No place like home

Greener pastures ... there are pitfalls to investing in overseas property. Illustration: Sam Bennett.
Greener pastures ... there are pitfalls to investing in overseas property. Illustration: Sam Bennett.

Real estate has always attracted more than its fair share of get-rich-quick merchants. The internet is full of ''opportunities'' to take advantage of the high Australian dollar and pick up bargains in the US.

There are certainly hundreds of thousands of very cheap properties there, but the trouble may come when trying to find a tenant. Some of the sites even show maps of the properties for sale. One shows a development of perhaps 100 identical houses where little cars have been photoshopped into each driveway to give the impression the houses are occupied.

Landlords face a lot more costs when buying property overseas rather than at home. Help will be needed to navigate American tax laws, and there is the currency risk. The investors may even have difficulty getting a bank to lend on overseas property.

Property investors are likely to be better off sticking to home. But if you think that a holiday house would make a good investment, think again. The thinking is understandable: acquire a holiday house and cover some of the costs by renting it for part of the year. The main problem is that prices have been falling in many coastal holiday spots. And with the high Australian dollar, more locals are taking holidays in Bali than in Australia.

Property experts tend to favour apartments on good public transport links ahead of free-standing houses, which require too much upkeep. Savvy property investors tend to buy older apartments in the lower price range. With many newer apartments, the landlord can end up subsidising the lifestyle of the tenant via high fees to maintain the gym. The cheaper the property, the lower the transactions costs such as stamp duty. Also, lower-priced properties are more likely to be cash-flow positive, where the rent more than covers the mortgage repayments.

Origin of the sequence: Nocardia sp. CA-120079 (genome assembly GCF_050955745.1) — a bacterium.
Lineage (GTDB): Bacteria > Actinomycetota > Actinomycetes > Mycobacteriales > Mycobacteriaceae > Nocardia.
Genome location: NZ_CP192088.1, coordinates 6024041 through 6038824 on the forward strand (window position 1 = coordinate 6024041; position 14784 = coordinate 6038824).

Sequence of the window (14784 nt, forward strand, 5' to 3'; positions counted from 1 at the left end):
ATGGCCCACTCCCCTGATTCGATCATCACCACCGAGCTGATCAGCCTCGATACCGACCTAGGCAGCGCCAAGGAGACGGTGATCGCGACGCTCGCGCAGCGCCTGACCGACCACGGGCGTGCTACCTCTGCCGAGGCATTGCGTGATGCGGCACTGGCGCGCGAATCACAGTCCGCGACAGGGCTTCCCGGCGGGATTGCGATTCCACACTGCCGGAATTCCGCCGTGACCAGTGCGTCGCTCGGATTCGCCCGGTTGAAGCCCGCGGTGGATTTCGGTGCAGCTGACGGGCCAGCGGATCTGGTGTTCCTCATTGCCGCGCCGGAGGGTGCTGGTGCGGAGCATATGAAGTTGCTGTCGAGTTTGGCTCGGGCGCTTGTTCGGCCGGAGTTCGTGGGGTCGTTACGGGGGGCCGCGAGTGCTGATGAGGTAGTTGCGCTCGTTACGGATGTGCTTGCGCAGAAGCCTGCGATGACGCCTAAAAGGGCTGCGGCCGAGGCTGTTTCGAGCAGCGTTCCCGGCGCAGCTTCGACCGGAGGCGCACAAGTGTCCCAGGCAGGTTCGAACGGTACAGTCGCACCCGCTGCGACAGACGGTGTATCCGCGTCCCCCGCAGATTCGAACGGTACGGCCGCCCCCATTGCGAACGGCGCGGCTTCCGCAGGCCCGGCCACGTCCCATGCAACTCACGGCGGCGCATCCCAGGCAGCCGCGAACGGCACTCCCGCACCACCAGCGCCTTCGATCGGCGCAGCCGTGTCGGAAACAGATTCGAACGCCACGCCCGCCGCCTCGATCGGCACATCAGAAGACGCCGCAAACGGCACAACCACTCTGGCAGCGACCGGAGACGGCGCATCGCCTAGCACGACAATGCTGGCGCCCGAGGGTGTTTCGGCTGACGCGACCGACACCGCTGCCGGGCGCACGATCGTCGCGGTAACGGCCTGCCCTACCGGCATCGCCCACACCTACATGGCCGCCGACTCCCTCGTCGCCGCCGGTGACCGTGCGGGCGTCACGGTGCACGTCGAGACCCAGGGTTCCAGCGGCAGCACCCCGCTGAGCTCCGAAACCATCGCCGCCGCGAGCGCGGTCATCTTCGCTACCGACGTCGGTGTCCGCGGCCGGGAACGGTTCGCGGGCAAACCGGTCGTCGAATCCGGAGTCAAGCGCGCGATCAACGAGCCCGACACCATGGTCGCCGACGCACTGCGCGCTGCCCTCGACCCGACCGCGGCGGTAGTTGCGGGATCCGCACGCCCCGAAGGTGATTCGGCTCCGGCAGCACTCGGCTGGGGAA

Emotions can muddle the thinking of would-be property investors. But successful investing in bricks and mortar calls for a cool head. That's even more so now, because capital gains are hard to come by.

But patient investors who buy wisely will likely be rewarded with reasonable capital gains down the track. The key is to buy the right property on a decent yield. Having an investment property that is cash-flow positive provides a financial buffer in case there is a squeeze on the family finances.

An investor never wants to be a forced seller.

But some investors put themselves behind the eight ball on day one by overpaying. Australian capital city property is expensive, and it is easy to pay too much. The reasons for the high prices include the domination of our property market by owner-occupiers, who buy primarily on lifestyle and emotion.

But there are reasons for thinking the upward trend in prices will continue, despite the current lull. Australia has one of the fastest-growing populations in the developed world; most people want to live in the coastal cities; and land is scarce in our capital cities.

This story No place like home first appeared on The Sydney Morning Herald.